Any pics -- Fraim inside of a "closet?"

We’re having a new home built. Both my wife and the builder want the hi fi boxes inside of a ‘closet’ that he’s happy to custom build. Personally, I would be happy to recover the floor space lost to 2 racks of Fraim. As in our current home, there will be a fireplace on an outer wall and the natural place for the speakers will on either side. But if I don’t have to take up so much volume with 2 racks of Fraim next to one of the speakers…fine with me!

Any of you with this type of arrangement? Any photos? If he can find the space, which I think he can, he can build whatever we want. Can have nice doors (that won’t jar and thus skip an LP), nice lighting, and we can run conduit for speaker cables. And run ethernet in.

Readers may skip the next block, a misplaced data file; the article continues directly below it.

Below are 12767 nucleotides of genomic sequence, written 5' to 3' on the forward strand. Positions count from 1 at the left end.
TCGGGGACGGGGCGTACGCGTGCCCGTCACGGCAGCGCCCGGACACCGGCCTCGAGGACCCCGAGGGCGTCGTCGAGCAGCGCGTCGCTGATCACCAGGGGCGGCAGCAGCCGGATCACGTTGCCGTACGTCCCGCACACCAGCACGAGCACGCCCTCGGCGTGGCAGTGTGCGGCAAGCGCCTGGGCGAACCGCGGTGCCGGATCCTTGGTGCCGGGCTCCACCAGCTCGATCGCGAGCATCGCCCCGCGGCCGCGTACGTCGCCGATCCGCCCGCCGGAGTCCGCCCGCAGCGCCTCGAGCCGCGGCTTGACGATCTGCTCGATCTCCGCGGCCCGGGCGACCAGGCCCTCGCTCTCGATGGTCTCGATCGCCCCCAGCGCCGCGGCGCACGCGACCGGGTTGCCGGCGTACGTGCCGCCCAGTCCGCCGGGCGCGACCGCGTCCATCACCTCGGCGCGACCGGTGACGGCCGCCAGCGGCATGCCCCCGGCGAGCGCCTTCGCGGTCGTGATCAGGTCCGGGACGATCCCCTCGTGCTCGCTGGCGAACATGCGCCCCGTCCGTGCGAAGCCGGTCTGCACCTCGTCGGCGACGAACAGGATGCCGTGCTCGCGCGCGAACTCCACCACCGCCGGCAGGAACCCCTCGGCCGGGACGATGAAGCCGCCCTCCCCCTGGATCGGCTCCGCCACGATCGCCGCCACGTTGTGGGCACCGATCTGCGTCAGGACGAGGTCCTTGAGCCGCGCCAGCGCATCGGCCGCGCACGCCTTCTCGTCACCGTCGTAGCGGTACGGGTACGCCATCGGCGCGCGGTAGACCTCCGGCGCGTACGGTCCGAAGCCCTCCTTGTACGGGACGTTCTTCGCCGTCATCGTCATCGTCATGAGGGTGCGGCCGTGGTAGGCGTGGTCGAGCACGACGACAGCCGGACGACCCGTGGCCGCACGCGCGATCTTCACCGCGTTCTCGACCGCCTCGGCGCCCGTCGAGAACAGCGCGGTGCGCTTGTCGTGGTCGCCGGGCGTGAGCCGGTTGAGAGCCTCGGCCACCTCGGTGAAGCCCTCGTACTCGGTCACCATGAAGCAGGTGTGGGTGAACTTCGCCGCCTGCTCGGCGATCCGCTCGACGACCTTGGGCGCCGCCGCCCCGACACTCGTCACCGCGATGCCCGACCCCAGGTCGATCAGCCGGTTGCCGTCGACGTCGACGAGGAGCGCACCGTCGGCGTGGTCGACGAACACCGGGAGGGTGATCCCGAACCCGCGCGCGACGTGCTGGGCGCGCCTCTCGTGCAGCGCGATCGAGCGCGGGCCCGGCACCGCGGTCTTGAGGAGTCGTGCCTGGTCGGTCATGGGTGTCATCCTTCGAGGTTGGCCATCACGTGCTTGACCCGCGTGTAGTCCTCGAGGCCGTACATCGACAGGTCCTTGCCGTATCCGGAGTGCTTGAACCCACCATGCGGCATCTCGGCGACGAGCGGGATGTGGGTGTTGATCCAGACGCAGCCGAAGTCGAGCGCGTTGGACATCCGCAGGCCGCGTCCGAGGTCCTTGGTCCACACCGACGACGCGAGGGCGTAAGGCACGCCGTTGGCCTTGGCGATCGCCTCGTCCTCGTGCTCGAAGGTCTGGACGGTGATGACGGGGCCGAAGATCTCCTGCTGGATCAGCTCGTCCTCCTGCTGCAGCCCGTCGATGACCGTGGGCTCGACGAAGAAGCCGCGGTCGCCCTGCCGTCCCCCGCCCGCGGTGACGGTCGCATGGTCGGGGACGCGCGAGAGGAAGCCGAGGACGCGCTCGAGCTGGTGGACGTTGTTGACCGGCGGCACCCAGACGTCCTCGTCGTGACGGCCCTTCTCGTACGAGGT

I’ve not measured the length of the run to the far speaker; is there a max length??

I’m planning on doing something similar myself with timber framed glass doors so you can still see the system, but the Fraim and components will be encased in a cabinet. I have seen others do this on here, with the top of the unit removable so the shelves can be removed for rebuilding the Fraim.

Will you be allowed to live there too? :thinking::slight_smile:


Some sort of glass door might be a nice touch. But since the tt is probably one of the few pieces that still requires “hands on” have you considered a wall shelf for the tt just outside a closet. Granted that cable should be kept relatively short, but if planned for in advance (?). Also may have to have some sort of repeater/receiver out in the open so remote controls will still operate.

From what I have researched clear glass should work okay with remotes, frosted or smoked glass won’t work as well. I would move my CDS3 to a wall shelf and the LP12 is on a turntable shelf as it is.

For NACA5 from

Maximum length: 20 metres per channel (note that longer lengths can be used up to around 25 m but then some small signal loss must be expected)